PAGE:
Someone must have forgotten to tell Sara McMann that they call this game "prizefighting."
Or maybe the undefeated 2004 Olympic wrestling silver medalist simply chases after different goals that most of her mixed martial arts peers.
The 33-year-old native of Takoma Park, Md. is poised to make the biggest payday of her athletic career, as she meets UFC women's bantamweight champion Ronda Rousey in the main event of UFC 170 on Saturday in Las Vegas.
But McMann is resolute in her belief that mo' money equals mo' problems.
"I don't care that much about money," McMann said. "I just don't. It's not part of my value structures, it's not how I was raised. Money gets in the way of everything."
Regardless, the undefeated McMann (7-0) is poised to cash in should she beat Rousey (8-0), whom UFC president Dana White just last week referred to as the biggest star the company ever had.
McMann won't budge, though, when asked if the idea of stardom and riches appeals to her, even acknowledging competition is her primary motivation.
"From my earliest days competing in wrestling as a kid, even back then, I didn't care at all about the trophy I got at the end," McMann said. "For me, it's all about the journey, and the process, and what you learn about yourself along the way. That's what matters, not the shiny object."
Such stubborn determination is what has lifted McMann, the first American woman ever to win Olympic silver in wrestling, to such great career heights. Nor has McMann shown any signs of wilting under the intense glare of the UFC's main event media spotlight.
When McMann went to Athens for the 2004 Games, she was a part of the first women's wrestling competition. She says the intense media scrutiny has made her promotional obligations leading up to UFC 170 a piece of cake.
"I've been there before," McMann said. "No disrespect to the UFC, but nothing can compare to the Olympic experience. You work your entire life for one day, one competition. It's true that there's been a lot of attention on this fight, and each of my MMA fights, the attention has been more and more. But nothing will compare to what we went through those two weeks in Athens."
That's all well and good. But critics have said that McMann is being rushed into a title shot a little too soon, in order to capitalize on the hype of having two Olympians square off during an event which coincides with the Sochi Olympics. One could point out, however, that McMann has put in a total of 54 minutes, 8 seconds total ring time in her professional career, while Rousey's eight bouts have gone 28 minutes, 26 seconds. But McMann looks at things a different way.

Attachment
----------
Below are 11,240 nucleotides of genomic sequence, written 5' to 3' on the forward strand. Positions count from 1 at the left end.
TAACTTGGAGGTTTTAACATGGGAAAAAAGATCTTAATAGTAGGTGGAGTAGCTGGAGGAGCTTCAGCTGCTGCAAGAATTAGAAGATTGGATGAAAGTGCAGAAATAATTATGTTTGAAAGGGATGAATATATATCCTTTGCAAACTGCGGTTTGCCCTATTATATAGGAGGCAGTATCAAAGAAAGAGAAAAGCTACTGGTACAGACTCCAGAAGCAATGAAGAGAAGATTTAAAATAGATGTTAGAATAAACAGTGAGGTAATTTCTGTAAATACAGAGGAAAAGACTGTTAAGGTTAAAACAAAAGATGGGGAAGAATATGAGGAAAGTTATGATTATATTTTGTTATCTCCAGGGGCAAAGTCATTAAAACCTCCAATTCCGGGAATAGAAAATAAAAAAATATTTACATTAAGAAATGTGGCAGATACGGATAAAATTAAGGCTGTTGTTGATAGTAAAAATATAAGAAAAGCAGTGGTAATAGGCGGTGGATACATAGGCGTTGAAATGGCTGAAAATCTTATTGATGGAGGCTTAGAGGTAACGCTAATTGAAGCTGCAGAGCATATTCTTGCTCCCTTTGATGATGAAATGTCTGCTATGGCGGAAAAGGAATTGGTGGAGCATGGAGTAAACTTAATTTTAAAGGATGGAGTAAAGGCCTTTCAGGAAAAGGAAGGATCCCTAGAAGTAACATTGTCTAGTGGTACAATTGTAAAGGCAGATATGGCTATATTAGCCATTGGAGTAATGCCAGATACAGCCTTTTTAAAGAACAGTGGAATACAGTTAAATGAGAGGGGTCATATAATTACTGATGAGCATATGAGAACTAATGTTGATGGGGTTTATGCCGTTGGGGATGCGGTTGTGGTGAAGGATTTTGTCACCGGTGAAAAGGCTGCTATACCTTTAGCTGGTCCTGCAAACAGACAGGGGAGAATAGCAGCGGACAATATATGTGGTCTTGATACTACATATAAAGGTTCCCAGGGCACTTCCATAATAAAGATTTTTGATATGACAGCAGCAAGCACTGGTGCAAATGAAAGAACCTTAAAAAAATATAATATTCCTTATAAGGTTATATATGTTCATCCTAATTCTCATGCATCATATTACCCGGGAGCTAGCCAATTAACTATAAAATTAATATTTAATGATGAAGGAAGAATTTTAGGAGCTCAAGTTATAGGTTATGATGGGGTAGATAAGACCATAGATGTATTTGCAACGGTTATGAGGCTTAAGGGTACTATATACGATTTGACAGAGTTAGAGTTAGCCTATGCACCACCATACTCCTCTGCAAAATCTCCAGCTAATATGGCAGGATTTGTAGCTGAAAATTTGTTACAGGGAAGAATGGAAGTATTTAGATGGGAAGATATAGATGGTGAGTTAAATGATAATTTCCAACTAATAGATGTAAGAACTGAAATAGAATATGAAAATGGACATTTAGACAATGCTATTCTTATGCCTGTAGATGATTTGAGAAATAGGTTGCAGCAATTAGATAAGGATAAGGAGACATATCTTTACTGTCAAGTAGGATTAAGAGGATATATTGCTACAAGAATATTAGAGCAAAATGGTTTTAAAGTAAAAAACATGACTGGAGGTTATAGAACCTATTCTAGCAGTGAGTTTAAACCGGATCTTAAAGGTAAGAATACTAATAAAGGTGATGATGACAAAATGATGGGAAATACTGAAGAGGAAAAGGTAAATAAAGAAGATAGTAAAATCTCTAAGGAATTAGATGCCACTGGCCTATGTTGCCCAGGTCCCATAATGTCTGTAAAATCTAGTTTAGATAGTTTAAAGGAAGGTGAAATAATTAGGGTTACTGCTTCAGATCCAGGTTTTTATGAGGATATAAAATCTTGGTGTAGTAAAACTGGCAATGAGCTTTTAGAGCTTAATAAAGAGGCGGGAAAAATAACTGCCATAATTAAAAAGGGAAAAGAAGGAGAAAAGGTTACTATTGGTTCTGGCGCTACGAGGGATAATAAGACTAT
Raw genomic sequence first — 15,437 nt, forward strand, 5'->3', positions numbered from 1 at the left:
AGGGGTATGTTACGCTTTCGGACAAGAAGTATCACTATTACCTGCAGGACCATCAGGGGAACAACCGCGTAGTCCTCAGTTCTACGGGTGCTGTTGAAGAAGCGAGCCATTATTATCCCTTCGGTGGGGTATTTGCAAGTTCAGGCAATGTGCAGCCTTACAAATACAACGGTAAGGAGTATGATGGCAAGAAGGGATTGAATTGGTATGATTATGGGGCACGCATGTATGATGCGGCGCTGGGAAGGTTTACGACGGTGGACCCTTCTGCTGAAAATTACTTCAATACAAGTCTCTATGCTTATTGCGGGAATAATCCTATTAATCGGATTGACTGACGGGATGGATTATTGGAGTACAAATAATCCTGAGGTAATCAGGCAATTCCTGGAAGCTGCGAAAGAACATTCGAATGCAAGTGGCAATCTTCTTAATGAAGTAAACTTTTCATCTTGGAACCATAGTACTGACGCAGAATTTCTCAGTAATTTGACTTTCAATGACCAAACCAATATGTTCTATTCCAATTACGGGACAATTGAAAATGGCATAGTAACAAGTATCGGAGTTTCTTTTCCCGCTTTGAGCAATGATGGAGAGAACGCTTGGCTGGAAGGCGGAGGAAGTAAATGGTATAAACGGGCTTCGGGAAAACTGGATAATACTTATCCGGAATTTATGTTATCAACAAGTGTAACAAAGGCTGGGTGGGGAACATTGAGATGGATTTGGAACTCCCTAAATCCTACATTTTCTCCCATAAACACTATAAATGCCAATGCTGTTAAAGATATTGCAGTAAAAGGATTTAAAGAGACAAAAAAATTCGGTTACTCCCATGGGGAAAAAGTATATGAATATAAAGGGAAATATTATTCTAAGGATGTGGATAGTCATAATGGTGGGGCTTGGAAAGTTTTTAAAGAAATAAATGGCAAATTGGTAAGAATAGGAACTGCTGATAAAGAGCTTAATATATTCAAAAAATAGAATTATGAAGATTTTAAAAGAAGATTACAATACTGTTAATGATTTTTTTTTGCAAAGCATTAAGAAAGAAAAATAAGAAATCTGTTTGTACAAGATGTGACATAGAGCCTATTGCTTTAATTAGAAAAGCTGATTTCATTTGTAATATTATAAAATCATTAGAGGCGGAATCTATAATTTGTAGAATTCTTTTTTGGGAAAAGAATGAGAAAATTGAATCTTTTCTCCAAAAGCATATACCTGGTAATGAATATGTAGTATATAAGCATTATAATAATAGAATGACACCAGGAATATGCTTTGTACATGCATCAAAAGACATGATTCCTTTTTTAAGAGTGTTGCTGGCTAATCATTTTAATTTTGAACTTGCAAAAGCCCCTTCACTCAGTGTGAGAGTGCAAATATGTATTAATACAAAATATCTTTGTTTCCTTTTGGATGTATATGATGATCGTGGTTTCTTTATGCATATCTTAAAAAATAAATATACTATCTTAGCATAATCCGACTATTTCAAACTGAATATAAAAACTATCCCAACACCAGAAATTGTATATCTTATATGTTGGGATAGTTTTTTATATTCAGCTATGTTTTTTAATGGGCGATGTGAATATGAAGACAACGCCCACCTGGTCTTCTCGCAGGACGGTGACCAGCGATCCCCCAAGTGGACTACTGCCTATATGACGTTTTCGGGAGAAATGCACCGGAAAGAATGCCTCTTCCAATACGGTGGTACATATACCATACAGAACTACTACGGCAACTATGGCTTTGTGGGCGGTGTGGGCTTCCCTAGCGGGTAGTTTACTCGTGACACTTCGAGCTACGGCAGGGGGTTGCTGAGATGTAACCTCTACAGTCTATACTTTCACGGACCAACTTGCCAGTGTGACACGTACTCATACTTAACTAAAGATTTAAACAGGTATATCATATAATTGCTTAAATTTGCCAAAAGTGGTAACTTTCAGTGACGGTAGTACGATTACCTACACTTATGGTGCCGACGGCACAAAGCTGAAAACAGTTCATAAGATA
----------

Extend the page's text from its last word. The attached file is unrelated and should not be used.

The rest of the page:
"I mean, here's the thing with that," McMann said. "I keep hearing I got this fight too quickly. OK, so let's say I train for another year, 18 months, two years, whatever, have two or three more fights. I mean, Ronda is training and getting better during all that time too, right? It's not like I gain more experience during that time and the clock just freezes on Ronda. If you get an opportunity in life, you take it."
Rousey, for her part, isn't having any part of the talk that McMann is being rushed into a title fight.
"She's an Olympic medalist," Rousey said. "We're talking about an elite athlete. I plan on winning and I planning on retaining my title, but I know for damn sure I have to take her seriously, I don't care if she's had seven fights or 70."
It was just a year ago, to the weekend, that Rousey met Liz Carmouche at UFC 157 in the first women's fight in UFC history. Naysayers expected the event, and by proxy women's fighting, to fall flat. Instead, a year later, Rousey is established as one of the UFC's biggest stars and the company will soon add a 115-pound strawweight division to complement the bantamweights.
While McMann might not much care about the monetary aspects of the sport, she concedes she's been a part of something pretty cool.
"I think it's a very real thing," McMann said. "I encourage other girls at different weight classes to step into MMA if they're closer to the end of their wrestling career, or, any jiu-jitsu girls that I train with. I think that you can do it and you can continue to do combat sports. You can continue to do it professionally and make a living out of it that sets your family up for the future."
Just don't expect McMann to fall victim to those potential riches. She parries one last attempt to talk about money as easily as she's double-legged her opponents in the cage.
"I'm actually looking into something with my manager," McMann said. "In which my money will be put into an account, and then a certain amount will come out as a stipend every month to take care of my living expenses. I just don't want the hassles. You see what happens a lot of times when people who aren't used to having a lot of money suddenly have it, and they end up in a worse spot than where they were. I don't need that, I don't need money as a distraction."
Follow Dave Doyle on Twitter @DaveDoyleMMA.
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